FMP/FREE MUSIC PRODUCTION - An Edition of Improvised Music 1989-2004


Peter Brötzmann



MANY people didn't listen to him, he was disputed until the end of his short life. Most of all the critics and organizers mostly didn't really know what to do with him. The audience, especially in Europe, loved him.

... he believed in it.

From belief to vision there was only a little step, from vision to reality a jump into the East River. And even if it was that short, his life is an example and most of all his death is an evidence not very unusual for the every - day - depressions, which a player of "unsaleable music" - according to his friend and comrade-in-arms, Charles Tyler - is exposed to in the United States, and especially in New York. Certainly the appreciation he met in Europe did him good. But then, back to New York, the depressions came again. (One year before he died he had to bring his brother Donald into a Madhouse).

From the very beginning, the titles of his tunes have documented his longing for another, better world: Spiritual Unity / Ghosts / Truth Is Marching In / Universal Message / Holy Family / Our Prayer / Spirits Rejoice ... he really meant it.

During his last years, the discrepancy between his will and his existence became increasingly recognizable: on one side the attempt to open the music to everybody, to let everybody participate in his experiences, his wild energy, his love, to give everybody a part of his imagination. On the other hand poverty that comes along with repression. The last three albums were recorded without passion at the end of the 60's - back to Soul, R & B, garnished with banal Iyrics, pressurized by the record company. Not that there were any success.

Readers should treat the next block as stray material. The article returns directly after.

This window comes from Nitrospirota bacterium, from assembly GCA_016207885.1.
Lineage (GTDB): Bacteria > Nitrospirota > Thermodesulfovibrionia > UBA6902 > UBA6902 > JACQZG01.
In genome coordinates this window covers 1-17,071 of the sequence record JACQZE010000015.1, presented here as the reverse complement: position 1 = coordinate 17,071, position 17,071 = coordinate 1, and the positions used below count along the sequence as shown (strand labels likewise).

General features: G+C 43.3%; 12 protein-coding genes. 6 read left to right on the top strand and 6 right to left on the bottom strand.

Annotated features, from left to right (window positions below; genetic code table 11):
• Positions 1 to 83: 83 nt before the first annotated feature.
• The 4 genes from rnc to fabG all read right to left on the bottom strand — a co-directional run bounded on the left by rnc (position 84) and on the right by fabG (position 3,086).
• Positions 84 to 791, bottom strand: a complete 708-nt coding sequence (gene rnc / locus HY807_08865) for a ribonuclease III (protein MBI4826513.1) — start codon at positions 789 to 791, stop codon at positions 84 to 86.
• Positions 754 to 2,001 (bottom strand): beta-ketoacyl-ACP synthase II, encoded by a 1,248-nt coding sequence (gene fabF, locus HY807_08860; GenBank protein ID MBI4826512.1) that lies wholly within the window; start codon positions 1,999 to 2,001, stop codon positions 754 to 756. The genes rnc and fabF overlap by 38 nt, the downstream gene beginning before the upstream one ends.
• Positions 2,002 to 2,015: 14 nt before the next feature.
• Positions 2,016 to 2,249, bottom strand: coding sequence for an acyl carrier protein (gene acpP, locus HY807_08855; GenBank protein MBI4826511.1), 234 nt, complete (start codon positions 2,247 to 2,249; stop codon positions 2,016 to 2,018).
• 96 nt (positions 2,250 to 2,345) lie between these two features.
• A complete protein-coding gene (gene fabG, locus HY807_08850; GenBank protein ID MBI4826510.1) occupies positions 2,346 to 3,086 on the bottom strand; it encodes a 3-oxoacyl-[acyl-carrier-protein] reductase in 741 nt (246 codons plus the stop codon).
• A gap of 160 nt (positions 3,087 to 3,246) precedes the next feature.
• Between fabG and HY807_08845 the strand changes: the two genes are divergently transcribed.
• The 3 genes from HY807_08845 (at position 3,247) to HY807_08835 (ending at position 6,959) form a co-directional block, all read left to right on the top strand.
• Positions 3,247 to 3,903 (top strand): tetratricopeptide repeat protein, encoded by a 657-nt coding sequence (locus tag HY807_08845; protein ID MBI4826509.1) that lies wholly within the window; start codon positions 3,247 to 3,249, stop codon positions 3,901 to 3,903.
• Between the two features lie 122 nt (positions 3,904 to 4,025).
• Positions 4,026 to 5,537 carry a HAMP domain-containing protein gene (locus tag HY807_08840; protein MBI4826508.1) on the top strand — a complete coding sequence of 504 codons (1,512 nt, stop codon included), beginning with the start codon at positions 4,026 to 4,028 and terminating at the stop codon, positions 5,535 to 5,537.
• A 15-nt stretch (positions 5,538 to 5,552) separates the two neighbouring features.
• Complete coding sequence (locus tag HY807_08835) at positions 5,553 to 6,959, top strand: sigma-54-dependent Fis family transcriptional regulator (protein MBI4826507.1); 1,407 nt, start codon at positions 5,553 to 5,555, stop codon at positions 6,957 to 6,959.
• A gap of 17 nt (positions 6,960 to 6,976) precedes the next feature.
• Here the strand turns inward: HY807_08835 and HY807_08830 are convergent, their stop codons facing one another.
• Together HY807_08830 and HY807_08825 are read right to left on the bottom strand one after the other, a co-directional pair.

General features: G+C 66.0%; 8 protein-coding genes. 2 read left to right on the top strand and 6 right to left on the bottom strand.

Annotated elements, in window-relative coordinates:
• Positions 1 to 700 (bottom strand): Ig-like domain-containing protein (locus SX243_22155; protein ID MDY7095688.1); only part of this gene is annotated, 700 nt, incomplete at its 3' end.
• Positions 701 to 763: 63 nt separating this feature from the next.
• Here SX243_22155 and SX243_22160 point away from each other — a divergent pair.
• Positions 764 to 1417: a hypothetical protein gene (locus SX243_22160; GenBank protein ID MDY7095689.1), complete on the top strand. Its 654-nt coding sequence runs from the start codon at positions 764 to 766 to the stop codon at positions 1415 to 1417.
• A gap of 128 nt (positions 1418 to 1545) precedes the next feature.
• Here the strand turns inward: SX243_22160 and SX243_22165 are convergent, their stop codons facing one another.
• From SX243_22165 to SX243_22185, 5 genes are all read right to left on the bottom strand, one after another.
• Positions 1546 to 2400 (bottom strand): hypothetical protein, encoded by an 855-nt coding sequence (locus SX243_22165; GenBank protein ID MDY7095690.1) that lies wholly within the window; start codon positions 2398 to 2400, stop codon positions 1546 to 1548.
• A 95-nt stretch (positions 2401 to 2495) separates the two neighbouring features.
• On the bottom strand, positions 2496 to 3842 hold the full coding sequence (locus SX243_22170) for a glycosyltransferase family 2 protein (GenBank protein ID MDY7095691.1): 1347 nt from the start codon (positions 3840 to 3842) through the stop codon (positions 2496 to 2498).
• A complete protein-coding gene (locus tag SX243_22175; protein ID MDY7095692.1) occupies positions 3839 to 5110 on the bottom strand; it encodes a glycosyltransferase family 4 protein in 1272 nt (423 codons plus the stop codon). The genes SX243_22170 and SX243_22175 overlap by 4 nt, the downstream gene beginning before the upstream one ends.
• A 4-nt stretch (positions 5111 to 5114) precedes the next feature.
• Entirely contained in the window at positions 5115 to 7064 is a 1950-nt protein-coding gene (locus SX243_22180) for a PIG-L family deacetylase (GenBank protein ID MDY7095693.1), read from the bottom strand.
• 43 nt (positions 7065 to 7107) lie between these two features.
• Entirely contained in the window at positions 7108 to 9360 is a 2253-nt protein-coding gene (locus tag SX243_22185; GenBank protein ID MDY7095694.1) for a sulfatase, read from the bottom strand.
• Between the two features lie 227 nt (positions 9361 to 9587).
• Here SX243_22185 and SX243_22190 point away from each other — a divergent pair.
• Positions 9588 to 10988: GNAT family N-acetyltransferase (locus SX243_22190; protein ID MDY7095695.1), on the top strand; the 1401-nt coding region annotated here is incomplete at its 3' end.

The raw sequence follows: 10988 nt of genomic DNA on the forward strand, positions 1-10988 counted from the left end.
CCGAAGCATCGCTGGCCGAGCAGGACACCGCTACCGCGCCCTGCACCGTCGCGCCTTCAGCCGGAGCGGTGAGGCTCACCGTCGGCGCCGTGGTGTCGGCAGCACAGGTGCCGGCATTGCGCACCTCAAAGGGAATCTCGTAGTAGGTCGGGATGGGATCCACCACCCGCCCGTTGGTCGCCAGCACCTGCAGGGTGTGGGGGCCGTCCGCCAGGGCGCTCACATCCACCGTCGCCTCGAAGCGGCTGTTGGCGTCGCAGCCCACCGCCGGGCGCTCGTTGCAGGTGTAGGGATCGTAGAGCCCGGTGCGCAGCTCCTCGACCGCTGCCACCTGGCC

After his concert in July 1970 in France, his fans were relieved: He was back again with all his passion and persuasiveness. Four month later, he would be fished out of New York's East River.

"It has become late for the world. And if I succeed in raising people to new levels of peace and understanding, I think that my life as a spiritual artist has been worth living."
Albert Ayler, 1966

The idea of expressing my love of and admiration for Albert Ayler - both man and music - in a musical statement is not new. We both tried to do similar or almost identical things at the same point in time, each independently and without knowing anything about each other - each of us within his own culture. In the last few years I had the pleasure and honour of working with friend and drummer Milford Graves, who stood by Albert Ayler during the last months of his life. William Parker was usually also involved in this work. As Milford does not like travelling, I was forced to do without him. About two years ago providence brought me together with the Chicago drummer Hamid Drake, who gained renown here in Europe through his work with Don Cherry and Jim Pepper. I knew at once that he was the drummer I needed for the proposed quartet. Toshinori Kondo, who I had got to know better when working with the März-Combo, was the obvious choice for trumpeter. William Parker, double-bass, Cecil Taylor's long-standing comrade-in-arms - and also mine for about the last 10 years - was predestined for the part through his work with Milford Graves alone. In addition to all this public interest in Albert Ayler has increased in the past few years, and so we decided to risk the venture.

Translation: Isabel Seeberg & Paul Lytton

zurück / back